The node analysis works with the potential of the nodes, and the potential is always relative to some point where we take it zero. Zero, like the potential of the ground. The "ground" means only U=0 for the chosen point. It need not be a physically real grounding.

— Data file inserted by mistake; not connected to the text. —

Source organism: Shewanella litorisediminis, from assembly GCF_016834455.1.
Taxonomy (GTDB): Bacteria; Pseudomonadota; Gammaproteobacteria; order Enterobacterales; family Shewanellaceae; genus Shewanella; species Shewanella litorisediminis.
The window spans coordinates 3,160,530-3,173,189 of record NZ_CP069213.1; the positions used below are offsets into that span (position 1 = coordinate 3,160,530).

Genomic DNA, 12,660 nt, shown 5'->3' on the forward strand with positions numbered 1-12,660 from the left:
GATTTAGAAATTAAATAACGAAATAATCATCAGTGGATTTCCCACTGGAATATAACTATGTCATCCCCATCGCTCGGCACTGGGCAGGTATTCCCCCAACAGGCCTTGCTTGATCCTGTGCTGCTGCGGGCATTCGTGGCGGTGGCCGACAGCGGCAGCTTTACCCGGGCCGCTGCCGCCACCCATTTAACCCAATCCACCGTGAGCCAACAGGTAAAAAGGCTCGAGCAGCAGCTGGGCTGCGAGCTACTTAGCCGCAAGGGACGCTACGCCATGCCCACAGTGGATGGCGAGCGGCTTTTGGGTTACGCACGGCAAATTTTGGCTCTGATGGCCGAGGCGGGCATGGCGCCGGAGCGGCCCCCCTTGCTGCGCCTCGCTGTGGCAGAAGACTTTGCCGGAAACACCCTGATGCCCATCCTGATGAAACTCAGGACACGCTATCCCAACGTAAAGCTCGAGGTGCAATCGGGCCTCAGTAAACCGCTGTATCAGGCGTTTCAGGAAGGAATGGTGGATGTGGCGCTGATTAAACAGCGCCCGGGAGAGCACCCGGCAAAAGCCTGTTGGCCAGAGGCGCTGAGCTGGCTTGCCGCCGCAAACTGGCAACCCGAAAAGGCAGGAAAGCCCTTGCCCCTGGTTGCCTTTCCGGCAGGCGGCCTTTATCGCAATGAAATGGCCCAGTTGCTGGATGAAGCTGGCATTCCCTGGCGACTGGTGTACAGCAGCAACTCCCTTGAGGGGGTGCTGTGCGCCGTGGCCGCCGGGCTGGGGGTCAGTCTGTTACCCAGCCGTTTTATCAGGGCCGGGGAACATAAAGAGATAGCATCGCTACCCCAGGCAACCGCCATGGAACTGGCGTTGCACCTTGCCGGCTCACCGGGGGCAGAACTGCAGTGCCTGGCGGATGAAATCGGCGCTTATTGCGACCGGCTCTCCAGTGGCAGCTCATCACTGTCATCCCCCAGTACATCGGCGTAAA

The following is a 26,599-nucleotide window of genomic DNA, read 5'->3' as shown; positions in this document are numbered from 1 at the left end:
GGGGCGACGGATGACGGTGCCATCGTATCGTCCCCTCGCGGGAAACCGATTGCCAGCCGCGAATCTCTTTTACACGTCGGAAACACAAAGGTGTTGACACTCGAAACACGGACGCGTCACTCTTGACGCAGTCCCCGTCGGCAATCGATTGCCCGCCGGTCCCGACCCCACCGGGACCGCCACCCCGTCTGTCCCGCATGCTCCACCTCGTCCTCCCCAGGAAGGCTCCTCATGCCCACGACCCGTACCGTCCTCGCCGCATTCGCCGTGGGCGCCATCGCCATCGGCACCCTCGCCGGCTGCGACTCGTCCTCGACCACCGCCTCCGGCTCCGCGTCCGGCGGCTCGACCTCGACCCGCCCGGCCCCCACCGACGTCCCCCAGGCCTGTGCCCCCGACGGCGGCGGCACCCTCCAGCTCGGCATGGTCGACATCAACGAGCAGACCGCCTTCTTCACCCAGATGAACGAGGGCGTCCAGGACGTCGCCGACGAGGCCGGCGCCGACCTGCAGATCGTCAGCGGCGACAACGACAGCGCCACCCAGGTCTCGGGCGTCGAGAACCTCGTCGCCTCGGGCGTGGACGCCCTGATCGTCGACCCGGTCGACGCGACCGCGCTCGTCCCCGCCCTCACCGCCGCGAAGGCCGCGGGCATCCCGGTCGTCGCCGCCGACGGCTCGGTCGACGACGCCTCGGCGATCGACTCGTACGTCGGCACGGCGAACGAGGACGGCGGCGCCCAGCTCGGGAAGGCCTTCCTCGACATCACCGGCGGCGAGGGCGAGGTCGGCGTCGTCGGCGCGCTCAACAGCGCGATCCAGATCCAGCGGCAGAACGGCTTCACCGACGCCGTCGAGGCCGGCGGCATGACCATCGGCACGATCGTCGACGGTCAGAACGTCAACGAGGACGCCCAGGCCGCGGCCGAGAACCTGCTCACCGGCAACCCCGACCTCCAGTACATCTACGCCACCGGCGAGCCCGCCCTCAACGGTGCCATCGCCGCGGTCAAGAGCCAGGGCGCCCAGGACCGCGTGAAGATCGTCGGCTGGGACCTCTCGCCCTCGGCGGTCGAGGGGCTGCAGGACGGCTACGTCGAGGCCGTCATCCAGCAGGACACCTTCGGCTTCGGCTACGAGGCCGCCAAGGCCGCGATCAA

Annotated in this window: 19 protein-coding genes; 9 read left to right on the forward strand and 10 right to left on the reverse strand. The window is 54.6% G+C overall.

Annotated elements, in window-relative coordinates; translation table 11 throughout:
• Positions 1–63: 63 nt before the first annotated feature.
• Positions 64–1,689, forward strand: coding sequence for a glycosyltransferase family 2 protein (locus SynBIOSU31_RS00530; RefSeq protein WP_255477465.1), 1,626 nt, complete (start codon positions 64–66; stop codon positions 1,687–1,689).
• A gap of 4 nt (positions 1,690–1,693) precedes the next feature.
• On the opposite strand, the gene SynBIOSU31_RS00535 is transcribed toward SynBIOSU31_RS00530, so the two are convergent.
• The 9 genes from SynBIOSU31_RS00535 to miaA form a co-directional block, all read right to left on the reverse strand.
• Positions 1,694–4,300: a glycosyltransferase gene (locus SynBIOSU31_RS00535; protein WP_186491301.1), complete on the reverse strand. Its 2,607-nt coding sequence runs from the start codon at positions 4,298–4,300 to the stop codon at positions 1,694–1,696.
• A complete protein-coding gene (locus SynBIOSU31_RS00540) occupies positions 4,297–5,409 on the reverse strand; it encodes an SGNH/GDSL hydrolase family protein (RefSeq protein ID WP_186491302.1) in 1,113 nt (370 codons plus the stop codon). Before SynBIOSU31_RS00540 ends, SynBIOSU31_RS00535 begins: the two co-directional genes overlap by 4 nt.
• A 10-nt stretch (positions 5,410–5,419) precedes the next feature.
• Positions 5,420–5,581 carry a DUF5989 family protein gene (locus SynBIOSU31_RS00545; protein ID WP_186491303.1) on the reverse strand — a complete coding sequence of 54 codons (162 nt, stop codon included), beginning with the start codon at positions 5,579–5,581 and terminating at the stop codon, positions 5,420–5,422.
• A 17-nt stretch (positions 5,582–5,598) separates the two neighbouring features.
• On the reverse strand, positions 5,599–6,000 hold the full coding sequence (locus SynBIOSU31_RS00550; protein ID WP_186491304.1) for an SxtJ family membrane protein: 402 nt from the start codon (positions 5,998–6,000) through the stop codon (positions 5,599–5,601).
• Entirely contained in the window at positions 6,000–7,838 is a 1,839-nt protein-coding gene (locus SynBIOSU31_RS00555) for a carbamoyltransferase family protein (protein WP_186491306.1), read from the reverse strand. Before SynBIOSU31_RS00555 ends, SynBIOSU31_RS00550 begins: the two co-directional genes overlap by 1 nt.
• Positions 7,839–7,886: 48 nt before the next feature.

Well, you can assign the notations U1, U2, U3, U4... to the nodes and write up all the equations, but you always get one less independent equations than the number of nodes. As an example, you have 4 nodes, and at the end you arrive to the solution U2=U1+6, U3=U1-2, U4=U1+10. You can choose any value for U1, but U1=0 is the simplest. If you fancy, it can be U1=1.4141 :)